As we are begin to see veraison on some grape varieties, social wasps are starting to show up at some vineyards we visited last week. Social wasps may include yellow jackets (Figure 1), bald faced hornet (Figure 2), and paper wasps (Figure 3). These wasps can be a problem when feeding on grape clusters as well as a nuisance at harvest when they come into contact with grape workers.
As we approach harvest social wasps are more and more attracted to sugar sources that ripening and ripe fruits can provide to them. Some wasps initially feed on already damaged fruits and, after learning to feed on damaged fruit, proceed by attacking undamaged fruit (such as the bald-faced hornet, Dolichovespula maculata; Fig 2). Others may attack damaged fruit as well as sound fruit (such as the German yellow jacket, Vespula germanica) but to a lesser extent than on damaged fruit.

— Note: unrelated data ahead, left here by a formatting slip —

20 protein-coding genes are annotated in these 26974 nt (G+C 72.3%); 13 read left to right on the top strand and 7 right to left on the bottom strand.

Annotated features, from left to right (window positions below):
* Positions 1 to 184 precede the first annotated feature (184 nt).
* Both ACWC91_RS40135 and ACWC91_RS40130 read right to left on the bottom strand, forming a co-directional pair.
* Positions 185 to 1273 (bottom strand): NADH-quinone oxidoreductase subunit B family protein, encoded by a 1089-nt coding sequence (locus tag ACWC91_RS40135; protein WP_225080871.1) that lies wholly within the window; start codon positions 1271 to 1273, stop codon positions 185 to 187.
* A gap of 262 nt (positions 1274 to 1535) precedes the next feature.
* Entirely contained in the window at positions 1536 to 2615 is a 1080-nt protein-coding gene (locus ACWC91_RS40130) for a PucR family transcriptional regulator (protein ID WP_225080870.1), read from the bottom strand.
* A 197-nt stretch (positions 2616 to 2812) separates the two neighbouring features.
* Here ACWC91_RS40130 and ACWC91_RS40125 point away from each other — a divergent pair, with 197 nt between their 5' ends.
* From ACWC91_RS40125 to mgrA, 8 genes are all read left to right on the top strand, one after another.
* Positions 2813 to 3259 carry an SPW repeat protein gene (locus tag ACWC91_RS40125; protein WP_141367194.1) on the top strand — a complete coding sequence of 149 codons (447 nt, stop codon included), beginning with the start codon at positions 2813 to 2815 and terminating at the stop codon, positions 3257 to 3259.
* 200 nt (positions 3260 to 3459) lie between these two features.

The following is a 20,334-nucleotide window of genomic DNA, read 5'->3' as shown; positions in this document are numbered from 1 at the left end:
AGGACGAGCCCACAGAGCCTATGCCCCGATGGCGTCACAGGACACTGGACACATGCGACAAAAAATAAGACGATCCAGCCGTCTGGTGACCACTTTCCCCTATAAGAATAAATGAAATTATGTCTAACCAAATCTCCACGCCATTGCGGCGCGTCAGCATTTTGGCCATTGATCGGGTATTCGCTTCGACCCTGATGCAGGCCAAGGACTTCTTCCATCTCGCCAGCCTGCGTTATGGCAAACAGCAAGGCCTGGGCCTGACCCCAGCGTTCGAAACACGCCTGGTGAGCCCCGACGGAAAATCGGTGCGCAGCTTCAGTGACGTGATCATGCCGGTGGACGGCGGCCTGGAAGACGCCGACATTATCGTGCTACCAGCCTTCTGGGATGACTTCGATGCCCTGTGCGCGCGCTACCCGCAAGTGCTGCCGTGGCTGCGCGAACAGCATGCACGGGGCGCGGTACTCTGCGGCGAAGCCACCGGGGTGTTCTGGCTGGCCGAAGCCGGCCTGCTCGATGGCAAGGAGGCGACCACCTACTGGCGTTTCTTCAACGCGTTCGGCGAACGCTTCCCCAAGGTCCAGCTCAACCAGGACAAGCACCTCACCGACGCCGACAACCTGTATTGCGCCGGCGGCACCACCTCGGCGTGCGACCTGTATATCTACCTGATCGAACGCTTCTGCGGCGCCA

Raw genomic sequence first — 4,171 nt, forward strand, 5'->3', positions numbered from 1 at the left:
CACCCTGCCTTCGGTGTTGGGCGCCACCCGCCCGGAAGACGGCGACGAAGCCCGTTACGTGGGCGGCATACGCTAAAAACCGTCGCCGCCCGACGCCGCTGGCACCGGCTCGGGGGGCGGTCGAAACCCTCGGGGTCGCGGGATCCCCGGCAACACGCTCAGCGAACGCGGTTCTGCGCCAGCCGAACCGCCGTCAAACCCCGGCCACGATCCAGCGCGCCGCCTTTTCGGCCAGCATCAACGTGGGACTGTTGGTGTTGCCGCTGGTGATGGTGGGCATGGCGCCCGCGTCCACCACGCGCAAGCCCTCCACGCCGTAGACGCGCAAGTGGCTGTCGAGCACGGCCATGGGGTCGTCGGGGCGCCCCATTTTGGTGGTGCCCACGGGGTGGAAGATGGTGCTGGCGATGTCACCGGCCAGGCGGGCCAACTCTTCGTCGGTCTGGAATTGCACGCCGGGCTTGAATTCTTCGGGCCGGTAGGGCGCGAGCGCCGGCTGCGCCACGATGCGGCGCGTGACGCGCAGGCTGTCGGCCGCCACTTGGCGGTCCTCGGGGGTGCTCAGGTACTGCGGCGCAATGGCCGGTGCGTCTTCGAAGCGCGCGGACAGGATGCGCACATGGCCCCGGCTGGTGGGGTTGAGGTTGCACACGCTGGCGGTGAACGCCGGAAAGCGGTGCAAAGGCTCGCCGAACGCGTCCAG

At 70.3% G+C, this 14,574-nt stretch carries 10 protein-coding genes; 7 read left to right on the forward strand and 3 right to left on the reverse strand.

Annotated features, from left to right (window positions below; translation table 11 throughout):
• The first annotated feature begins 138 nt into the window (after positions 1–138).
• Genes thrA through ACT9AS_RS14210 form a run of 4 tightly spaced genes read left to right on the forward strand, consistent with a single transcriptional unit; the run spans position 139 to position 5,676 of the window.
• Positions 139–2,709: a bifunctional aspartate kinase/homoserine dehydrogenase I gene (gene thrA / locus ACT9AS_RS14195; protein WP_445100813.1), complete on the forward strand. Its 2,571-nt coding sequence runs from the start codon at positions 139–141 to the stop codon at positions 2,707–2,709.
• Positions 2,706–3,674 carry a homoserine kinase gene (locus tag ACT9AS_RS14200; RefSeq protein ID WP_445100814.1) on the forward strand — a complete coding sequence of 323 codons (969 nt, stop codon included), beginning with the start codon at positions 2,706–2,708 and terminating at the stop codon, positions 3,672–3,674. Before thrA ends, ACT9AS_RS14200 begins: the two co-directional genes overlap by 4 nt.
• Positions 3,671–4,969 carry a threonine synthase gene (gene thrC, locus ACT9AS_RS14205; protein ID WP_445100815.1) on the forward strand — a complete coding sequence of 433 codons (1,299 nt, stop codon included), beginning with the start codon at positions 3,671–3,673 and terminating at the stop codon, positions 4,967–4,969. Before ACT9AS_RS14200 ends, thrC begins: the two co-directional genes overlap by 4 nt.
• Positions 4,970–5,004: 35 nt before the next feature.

Managing social wasps in fruit crops can be challenging. Removing overripe and damaged grapes can help reduce the buildup of wasp populations around harvest time. Once wasps are present, insecticides with short pre-harvest intervals may be applied. However, there is no product labeled specifically for social wasps and the regional spray guides do not provide any options for wasp control. Products with short pre-harvest intervals, such as Delegate, Entrust, and Mustang Maxx should provide adequate control for wasps.
Happy harvest!This article was posted in Insects and tagged bald-faced hornets, Christelle Guédot, Grapes, insects, paper wasps, Wasps, yellow jackets.